“Dick AIN’T gonna suck itself”: an interview with Pirate Love

“Pirate Love, is what I’m looking for” bawled Johnny Thunders on his superlative slice of lost junkie-punk ‘Pirate Love’. Suitably turbulent years of drug abuse followed until he died in suspicious circumstances lying ‘in the shape of a pretzel’, but Thunders was gone but not forgotten and thirty years later five Thunders fans adopted his battlecry and set out to peddle dirty garage rock on the clean streets of Oslo. With their winning combination of top tunes and scuzzy filth listening to Pirate Love was aptly like being amorously pursued by some salty seadog, caressing you with a metal hook where his hand should be, and the dark assault of debut album Black Vodoun Space Blues flung them to the forefront of Norway’s production line of bands with bite. It is three years since that breathless release made waves, but finally Pirate Love are coming in to harbour again to drop off a similarly confrontational cargo in the form of sophomore effort Narco Lux High School. With interest severely piqued the journalistic coastguard of Nö Music cornered Pirate Love frontman David Dajani to get the lowdown on everything from working with The Strokes’ producer to seeing Jay Reatard implode.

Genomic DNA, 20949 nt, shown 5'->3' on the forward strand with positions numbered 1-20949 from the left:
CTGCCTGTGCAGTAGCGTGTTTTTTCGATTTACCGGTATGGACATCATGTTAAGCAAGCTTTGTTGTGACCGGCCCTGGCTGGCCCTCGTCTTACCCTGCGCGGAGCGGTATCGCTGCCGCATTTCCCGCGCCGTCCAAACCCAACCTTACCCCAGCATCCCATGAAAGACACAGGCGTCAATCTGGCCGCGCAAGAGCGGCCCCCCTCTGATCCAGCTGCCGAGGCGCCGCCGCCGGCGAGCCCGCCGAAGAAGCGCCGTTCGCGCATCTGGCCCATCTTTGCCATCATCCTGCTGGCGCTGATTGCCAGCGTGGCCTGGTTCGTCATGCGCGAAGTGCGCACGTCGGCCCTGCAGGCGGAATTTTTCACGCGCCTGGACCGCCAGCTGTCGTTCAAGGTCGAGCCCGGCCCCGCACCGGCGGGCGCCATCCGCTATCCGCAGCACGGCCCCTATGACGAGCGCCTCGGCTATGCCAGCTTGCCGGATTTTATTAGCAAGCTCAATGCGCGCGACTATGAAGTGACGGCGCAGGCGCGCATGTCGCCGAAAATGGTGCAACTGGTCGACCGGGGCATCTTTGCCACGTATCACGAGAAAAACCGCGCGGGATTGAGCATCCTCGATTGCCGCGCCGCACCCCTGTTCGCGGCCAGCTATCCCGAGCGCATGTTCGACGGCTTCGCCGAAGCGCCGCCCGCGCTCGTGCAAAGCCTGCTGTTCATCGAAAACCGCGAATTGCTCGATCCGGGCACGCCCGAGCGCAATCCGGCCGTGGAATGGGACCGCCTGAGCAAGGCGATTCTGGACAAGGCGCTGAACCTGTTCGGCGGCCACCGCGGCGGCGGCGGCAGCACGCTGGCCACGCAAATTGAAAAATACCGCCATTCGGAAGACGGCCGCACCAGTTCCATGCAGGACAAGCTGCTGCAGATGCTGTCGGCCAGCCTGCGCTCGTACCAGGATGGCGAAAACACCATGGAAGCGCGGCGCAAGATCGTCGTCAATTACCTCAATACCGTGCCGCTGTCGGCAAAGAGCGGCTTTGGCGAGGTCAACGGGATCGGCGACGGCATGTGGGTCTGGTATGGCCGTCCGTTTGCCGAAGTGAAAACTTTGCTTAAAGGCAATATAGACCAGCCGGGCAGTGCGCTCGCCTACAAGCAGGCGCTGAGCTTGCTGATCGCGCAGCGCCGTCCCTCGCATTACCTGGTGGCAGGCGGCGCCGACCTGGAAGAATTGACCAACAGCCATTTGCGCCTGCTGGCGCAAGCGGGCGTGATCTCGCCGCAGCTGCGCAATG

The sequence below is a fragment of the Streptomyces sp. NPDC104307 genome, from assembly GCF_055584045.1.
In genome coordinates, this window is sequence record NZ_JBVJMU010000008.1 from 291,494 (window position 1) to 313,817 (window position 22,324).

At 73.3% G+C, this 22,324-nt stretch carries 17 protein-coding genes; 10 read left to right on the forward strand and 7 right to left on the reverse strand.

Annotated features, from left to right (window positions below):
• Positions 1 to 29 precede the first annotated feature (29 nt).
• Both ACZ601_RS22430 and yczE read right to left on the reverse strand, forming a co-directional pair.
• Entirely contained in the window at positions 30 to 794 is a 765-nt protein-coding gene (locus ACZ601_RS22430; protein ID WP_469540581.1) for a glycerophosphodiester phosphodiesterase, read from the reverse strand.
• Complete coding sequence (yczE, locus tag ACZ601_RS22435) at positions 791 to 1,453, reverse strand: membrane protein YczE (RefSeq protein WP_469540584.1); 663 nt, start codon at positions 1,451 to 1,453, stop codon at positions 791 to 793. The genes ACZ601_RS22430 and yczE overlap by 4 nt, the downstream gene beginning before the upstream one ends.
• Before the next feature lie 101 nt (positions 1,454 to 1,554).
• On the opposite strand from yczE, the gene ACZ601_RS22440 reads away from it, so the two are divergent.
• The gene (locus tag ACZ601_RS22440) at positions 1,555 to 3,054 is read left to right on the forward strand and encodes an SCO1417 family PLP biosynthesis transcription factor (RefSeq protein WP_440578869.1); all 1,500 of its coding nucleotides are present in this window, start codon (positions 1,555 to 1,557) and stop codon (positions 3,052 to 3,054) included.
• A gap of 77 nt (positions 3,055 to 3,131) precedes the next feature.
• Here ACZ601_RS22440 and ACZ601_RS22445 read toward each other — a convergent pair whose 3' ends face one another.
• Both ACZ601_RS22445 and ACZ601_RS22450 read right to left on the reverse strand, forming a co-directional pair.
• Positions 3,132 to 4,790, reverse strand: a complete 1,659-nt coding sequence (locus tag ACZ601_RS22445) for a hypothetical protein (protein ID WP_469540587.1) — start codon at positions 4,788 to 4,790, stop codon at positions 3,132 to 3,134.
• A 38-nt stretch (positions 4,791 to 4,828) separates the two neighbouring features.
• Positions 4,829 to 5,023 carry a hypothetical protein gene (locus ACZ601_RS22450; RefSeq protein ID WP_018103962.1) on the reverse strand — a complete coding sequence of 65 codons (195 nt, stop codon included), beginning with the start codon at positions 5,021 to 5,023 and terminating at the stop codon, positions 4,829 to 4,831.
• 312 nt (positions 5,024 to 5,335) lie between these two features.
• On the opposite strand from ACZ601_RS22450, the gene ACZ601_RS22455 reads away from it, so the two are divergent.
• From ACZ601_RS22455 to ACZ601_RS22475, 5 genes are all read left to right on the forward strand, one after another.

Fittingly, given their musical lineage, Pirate Love have always cast themselves apart from the Norwegian musical establishment. “‘Part of a scene’ doesn’t ring too well in my ears”, tuts Dajani, “we’ve always operated on the outside. Or was it the inside…? Whatever. I guess the common denominator for us, and our friends’ bands, is that we’ve found our own sound, on our own terms and we´re not asking anyone for permission.” That sound might nod to Norway’s hard-rocking history, concedes Dajani, but Narco Lux High School has “more in common with Black Sabbath than Black Metal!” Indeed it is names like The Stooges that most commonly crop up where Space Blues is concerned. “I firmly believe you can hear echoes of the Stooges primitive futurism in songs like ‘Sick of You’, which was geniously mixed by Emil Nikolaisen [Serena Maneesh]”, confirms Dajani of one of the last album’s rawer moments, “this time round though we’ve let ourselves be influenced by everything from Steely Dan to The Germs! And it sounds excellent!” If their latest single is anything to go by Pirate Love are indeed both on form and evolving. Three minutes of Jesus & Mary Chain-esque woozy squalid surf-pop, ‘Thirteen/Clean’ has the makings of the perfect summer anti-anthem – just don’t drop the ‘s’ word. “Shoegazey? Please. Other bands can stare at their laces as much as they want”, sneers Dajani: “we´re into Eyegazing.”